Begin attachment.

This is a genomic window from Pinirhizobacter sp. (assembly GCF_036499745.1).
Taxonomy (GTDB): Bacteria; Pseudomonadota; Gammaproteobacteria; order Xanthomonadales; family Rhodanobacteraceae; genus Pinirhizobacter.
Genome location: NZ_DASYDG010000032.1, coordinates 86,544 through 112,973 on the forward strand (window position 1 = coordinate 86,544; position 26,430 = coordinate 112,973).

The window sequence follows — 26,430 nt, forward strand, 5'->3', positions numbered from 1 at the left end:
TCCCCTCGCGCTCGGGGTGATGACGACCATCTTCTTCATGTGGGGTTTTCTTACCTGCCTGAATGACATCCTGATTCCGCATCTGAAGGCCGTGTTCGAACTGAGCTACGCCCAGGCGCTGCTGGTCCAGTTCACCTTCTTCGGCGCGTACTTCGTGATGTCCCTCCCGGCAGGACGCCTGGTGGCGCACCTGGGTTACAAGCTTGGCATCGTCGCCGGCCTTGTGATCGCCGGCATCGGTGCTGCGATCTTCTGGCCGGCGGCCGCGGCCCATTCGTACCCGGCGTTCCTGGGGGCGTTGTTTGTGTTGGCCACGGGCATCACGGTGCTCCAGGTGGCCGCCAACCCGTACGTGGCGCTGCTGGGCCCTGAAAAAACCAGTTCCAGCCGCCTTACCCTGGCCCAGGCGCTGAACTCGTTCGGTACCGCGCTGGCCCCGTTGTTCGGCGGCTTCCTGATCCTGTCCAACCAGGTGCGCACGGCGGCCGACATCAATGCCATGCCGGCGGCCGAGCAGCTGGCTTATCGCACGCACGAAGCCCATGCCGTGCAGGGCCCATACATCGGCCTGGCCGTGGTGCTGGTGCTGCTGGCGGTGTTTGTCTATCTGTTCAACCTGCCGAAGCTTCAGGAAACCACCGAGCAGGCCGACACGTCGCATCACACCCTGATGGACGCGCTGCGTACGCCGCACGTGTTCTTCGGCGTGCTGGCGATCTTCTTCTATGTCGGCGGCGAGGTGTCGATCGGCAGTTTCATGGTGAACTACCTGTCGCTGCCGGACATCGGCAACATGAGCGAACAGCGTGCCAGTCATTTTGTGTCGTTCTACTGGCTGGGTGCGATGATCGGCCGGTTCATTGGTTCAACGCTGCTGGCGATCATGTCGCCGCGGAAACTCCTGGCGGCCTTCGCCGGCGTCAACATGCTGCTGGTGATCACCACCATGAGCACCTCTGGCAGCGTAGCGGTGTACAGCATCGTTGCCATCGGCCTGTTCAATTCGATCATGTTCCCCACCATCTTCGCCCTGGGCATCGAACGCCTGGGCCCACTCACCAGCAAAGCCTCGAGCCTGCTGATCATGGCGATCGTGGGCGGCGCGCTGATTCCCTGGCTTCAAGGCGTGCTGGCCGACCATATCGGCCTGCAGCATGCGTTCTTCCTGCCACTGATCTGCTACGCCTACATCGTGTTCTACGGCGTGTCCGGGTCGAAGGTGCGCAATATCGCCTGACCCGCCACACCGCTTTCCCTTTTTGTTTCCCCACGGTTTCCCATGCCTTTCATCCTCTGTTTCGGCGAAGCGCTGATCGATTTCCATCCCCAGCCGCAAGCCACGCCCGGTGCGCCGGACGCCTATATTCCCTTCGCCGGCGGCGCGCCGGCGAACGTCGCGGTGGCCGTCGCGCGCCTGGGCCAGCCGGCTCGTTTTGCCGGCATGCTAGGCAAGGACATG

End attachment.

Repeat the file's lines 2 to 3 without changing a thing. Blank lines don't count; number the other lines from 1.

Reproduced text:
Taxonomy (GTDB): Bacteria; Pseudomonadota; Gammaproteobacteria; order Xanthomonadales; family Rhodanobacteraceae; genus Pinirhizobacter.
Genome location: NZ_DASYDG010000032.1, coordinates 86,544 through 112,973 on the forward strand (window position 1 = coordinate 86,544; position 26,430 = coordinate 112,973).